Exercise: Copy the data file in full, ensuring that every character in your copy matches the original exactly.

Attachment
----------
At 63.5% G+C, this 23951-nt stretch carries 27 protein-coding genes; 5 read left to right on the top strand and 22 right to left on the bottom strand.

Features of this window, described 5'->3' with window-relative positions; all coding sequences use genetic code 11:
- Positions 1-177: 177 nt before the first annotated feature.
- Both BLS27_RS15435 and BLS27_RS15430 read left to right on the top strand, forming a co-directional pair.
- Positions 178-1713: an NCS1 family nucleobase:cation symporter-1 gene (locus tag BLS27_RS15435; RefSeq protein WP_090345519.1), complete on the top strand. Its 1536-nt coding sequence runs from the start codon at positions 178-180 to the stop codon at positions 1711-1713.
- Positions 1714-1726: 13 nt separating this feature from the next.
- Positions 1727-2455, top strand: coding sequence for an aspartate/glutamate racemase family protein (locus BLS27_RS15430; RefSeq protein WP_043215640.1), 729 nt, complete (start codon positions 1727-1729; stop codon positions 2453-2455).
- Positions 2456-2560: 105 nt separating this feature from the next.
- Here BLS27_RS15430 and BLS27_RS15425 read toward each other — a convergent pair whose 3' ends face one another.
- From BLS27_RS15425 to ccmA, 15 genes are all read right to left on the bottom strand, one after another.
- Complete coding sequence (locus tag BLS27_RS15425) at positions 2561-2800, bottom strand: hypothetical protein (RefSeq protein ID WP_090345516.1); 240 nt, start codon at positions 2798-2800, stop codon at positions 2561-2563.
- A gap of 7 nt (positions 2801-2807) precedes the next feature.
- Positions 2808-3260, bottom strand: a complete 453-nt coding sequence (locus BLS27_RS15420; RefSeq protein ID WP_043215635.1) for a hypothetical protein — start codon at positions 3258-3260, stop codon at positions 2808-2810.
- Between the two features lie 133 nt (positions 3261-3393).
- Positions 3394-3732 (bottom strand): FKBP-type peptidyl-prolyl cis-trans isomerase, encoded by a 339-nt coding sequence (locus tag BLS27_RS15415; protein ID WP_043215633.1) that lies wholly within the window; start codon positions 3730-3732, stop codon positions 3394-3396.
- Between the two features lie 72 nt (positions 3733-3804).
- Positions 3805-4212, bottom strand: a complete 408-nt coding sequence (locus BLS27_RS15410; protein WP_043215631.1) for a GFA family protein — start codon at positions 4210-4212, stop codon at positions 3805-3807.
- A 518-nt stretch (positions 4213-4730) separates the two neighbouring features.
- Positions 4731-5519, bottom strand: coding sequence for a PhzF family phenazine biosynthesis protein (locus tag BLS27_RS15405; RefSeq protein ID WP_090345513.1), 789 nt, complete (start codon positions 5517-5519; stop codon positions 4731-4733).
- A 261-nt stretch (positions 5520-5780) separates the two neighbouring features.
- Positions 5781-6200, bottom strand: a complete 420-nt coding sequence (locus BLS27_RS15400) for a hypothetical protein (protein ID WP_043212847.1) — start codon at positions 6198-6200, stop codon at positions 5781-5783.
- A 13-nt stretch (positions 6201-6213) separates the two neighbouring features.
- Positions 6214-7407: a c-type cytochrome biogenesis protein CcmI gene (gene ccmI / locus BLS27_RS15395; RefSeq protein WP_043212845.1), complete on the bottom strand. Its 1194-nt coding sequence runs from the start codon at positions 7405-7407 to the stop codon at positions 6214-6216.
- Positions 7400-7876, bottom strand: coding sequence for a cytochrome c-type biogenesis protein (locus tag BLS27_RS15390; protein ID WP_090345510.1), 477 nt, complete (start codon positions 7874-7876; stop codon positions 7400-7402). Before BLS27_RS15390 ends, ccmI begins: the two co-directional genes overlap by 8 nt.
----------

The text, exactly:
At 63.5% G+C, this 23951-nt stretch carries 27 protein-coding genes; 5 read left to right on the top strand and 22 right to left on the bottom strand.

Features of this window, described 5'->3' with window-relative positions; all coding sequences use genetic code 11:
- Positions 1-177: 177 nt before the first annotated feature.
- Both BLS27_RS15435 and BLS27_RS15430 read left to right on the top strand, forming a co-directional pair.
- Positions 178-1713: an NCS1 family nucleobase:cation symporter-1 gene (locus tag BLS27_RS15435; RefSeq protein WP_090345519.1), complete on the top strand. Its 1536-nt coding sequence runs from the start codon at positions 178-180 to the stop codon at positions 1711-1713.
- Positions 1714-1726: 13 nt separating this feature from the next.
- Positions 1727-2455, top strand: coding sequence for an aspartate/glutamate racemase family protein (locus BLS27_RS15430; RefSeq protein WP_043215640.1), 729 nt, complete (start codon positions 1727-1729; stop codon positions 2453-2455).
- Positions 2456-2560: 105 nt separating this feature from the next.
- Here BLS27_RS15430 and BLS27_RS15425 read toward each other — a convergent pair whose 3' ends face one another.
- From BLS27_RS15425 to ccmA, 15 genes are all read right to left on the bottom strand, one after another.
- Complete coding sequence (locus tag BLS27_RS15425) at positions 2561-2800, bottom strand: hypothetical protein (RefSeq protein ID WP_090345516.1); 240 nt, start codon at positions 2798-2800, stop codon at positions 2561-2563.
- A gap of 7 nt (positions 2801-2807) precedes the next feature.
- Positions 2808-3260, bottom strand: a complete 453-nt coding sequence (locus BLS27_RS15420; RefSeq protein ID WP_043215635.1) for a hypothetical protein — start codon at positions 3258-3260, stop codon at positions 2808-2810.
- Between the two features lie 133 nt (positions 3261-3393).
- Positions 3394-3732 (bottom strand): FKBP-type peptidyl-prolyl cis-trans isomerase, encoded by a 339-nt coding sequence (locus tag BLS27_RS15415; protein ID WP_043215633.1) that lies wholly within the window; start codon positions 3730-3732, stop codon positions 3394-3396.
- Between the two features lie 72 nt (positions 3733-3804).
- Positions 3805-4212, bottom strand: a complete 408-nt coding sequence (locus BLS27_RS15410; protein WP_043215631.1) for a GFA family protein — start codon at positions 4210-4212, stop codon at positions 3805-3807.
- A 518-nt stretch (positions 4213-4730) separates the two neighbouring features.
- Positions 4731-5519, bottom strand: coding sequence for a PhzF family phenazine biosynthesis protein (locus tag BLS27_RS15405; RefSeq protein ID WP_090345513.1), 789 nt, complete (start codon positions 5517-5519; stop codon positions 4731-4733).
- A 261-nt stretch (positions 5520-5780) separates the two neighbouring features.
- Positions 5781-6200, bottom strand: a complete 420-nt coding sequence (locus BLS27_RS15400) for a hypothetical protein (protein ID WP_043212847.1) — start codon at positions 6198-6200, stop codon at positions 5781-5783.
- A 13-nt stretch (positions 6201-6213) separates the two neighbouring features.
- Positions 6214-7407: a c-type cytochrome biogenesis protein CcmI gene (gene ccmI / locus BLS27_RS15395; RefSeq protein WP_043212845.1), complete on the bottom strand. Its 1194-nt coding sequence runs from the start codon at positions 7405-7407 to the stop codon at positions 6214-6216.
- Positions 7400-7876, bottom strand: coding sequence for a cytochrome c-type biogenesis protein (locus tag BLS27_RS15390; protein ID WP_090345510.1), 477 nt, complete (start codon positions 7874-7876; stop codon positions 7400-7402). Before BLS27_RS15390 ends, ccmI begins: the two co-directional genes overlap by 8 nt.